Thursday, 18 January 2018

Single Bereaved Mother's and their Ex partners by Emma

As soon as I found out I had lost Lynette, I contacted my ex. 

As soon as I found out I had lost Lynette, I contacted my ex. 
I was in the waiting room at radiology at the hospital waiting to be taken back to the maternity ward to prepare for what was next. I needed him to know. My friend at the time started telling me that this was inappropriate that it could wait. In my head, it couldn’t wait. I needed to tell him. I needed him to know.

I think quite often it’s easy for bystanders to have a say in what we should or shouldn’t do. But its extremely hard when you lose a baby as a single mother. Its just you. On your own. Your world has fallen apart right in front of you and there’s not single thing you can do to fix it. 

Although I felt that my ex didn’t do right by me, I felt the need to do everything possible to ensure that I did the right thing by him for Lynette. I owed it to her to do the right thing by him regardless of whether he appreciated it or not.
My advice for other single mothers who have just lost their baby is to put aside any issues that you may have with the father for one brief moment and put your child first. 

Talk with the hospital and come up with a plan of how you are going to facilitate having them meet their child. I did not want him at Lynette's birth. But I was insistent on him meeting her. The hospital helped me facilitate having him there. I was able to enjoy Mothers Day with her and he came in to meet her on the Monday the day after. I was so protective of her, I didn’t leave her side.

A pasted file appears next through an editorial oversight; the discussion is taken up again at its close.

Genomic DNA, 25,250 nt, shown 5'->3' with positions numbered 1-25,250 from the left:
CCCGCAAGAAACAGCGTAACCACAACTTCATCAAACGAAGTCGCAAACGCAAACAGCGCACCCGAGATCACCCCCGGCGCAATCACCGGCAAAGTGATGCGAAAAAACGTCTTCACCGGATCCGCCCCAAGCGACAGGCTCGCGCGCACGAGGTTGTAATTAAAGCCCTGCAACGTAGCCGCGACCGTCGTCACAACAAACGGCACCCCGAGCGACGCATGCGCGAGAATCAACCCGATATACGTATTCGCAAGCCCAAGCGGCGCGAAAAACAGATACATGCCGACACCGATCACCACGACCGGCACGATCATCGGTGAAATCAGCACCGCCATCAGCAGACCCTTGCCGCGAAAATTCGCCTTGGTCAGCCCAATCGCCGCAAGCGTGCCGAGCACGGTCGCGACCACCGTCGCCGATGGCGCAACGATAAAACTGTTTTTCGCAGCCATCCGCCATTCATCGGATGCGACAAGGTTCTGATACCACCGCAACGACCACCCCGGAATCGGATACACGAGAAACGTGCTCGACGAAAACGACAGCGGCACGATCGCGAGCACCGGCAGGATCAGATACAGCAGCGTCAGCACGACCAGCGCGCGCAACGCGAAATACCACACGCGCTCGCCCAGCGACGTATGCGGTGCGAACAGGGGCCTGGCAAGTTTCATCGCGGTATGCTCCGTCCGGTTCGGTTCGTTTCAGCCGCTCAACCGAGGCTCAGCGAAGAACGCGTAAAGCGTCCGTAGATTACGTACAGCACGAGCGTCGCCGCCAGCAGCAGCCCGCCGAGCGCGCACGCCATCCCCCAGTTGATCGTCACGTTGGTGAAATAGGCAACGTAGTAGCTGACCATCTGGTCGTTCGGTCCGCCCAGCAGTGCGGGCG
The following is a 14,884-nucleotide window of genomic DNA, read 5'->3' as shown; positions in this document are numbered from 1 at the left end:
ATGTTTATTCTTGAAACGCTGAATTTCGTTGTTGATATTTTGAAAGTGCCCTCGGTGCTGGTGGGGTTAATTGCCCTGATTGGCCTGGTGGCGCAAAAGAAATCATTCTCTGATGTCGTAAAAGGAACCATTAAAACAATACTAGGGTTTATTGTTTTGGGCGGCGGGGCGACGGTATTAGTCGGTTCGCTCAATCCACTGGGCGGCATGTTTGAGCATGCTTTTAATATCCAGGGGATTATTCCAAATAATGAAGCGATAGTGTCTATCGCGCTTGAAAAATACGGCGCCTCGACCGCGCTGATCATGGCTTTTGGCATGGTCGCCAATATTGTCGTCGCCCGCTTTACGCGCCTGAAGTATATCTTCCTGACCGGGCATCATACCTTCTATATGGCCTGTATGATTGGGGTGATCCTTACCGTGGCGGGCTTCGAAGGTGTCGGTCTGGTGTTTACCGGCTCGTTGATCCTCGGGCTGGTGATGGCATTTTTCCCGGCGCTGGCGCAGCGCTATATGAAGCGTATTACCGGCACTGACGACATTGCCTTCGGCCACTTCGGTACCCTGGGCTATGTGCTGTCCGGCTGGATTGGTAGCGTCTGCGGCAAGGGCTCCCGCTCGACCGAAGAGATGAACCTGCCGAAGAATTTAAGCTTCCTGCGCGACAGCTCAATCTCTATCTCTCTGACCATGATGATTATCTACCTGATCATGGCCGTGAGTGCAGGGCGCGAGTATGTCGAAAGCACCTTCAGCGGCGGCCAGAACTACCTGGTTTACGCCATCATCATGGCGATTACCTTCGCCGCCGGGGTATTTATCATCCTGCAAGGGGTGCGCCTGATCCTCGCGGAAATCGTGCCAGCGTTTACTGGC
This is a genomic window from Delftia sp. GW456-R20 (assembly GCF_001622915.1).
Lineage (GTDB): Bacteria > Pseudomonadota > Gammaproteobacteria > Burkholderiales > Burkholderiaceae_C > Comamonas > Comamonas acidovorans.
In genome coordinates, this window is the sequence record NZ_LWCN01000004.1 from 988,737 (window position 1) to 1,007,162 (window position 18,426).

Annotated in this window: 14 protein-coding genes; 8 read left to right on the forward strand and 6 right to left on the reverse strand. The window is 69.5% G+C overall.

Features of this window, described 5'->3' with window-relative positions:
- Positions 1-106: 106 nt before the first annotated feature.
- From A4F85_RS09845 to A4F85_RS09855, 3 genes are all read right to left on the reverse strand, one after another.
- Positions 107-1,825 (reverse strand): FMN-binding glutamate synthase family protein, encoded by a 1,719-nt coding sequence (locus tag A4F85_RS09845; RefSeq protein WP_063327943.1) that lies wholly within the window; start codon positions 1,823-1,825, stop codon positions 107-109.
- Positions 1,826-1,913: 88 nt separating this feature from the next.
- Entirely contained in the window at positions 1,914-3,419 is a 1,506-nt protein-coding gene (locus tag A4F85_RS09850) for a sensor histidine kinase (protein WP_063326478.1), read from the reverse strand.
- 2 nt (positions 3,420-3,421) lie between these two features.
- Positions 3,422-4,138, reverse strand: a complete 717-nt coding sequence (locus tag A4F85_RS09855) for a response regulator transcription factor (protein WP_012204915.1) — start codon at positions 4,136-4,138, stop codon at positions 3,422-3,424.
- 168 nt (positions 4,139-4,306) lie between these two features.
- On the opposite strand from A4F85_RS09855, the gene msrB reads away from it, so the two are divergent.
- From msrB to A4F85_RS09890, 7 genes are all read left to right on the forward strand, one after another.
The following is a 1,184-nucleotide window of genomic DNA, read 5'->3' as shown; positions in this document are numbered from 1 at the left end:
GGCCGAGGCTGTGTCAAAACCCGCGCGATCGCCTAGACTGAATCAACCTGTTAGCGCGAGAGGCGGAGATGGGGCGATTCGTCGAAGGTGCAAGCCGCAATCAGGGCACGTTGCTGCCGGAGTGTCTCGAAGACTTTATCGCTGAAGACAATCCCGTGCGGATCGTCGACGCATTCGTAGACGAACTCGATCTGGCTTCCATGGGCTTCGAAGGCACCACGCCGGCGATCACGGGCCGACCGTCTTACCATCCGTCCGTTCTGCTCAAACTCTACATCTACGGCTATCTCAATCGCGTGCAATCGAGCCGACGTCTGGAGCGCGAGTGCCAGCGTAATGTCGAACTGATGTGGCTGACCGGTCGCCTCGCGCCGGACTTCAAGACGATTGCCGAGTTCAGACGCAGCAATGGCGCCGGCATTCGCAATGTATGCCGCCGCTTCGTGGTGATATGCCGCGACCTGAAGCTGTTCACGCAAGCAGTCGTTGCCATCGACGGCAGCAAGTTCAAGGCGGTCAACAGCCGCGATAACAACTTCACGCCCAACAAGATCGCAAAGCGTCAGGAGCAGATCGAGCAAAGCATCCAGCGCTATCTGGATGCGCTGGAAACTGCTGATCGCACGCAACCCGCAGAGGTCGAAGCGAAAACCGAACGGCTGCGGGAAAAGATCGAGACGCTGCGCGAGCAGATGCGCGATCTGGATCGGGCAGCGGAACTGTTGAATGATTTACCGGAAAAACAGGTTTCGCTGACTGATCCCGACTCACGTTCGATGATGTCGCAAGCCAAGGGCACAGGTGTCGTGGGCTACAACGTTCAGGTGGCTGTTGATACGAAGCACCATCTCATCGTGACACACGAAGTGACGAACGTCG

Don’t expect anything from the father. Men handle grief differently but also acknowledge that its unlikely you will get thanked for including him.

I spoke with the funeral director about different options. I decided on having Lynette buried. I arranged all the plans, invited who I wanted there. I included his family but kept it small. I even hosted a wake at my house afterwards. I did all of this on my own. This was the last time I saw any of them. 

I feel at peace knowing that I did the right thing. 

Weeks went on and a mutual friend informed me that he had posted a photo of myself and him lowering Lynette into her grave onto Facebook. I felt sick. Disgusted. These photos were of a private moment. No place for the internet. 
Grief highlights peoples true colours. It was at this point that I made the decision that I still needed to protect her. 

I arranged the plaque shortly after this. I kept the writing neutral. At the end of the day, he is still her father. He still loved her. I think we need to put aside grievances when we lose someone and focus on what really matters. We had a beautiful daughter Lynette Mary Rose. 

If you require support after reading this blog, please contact Sands on 13000 72637

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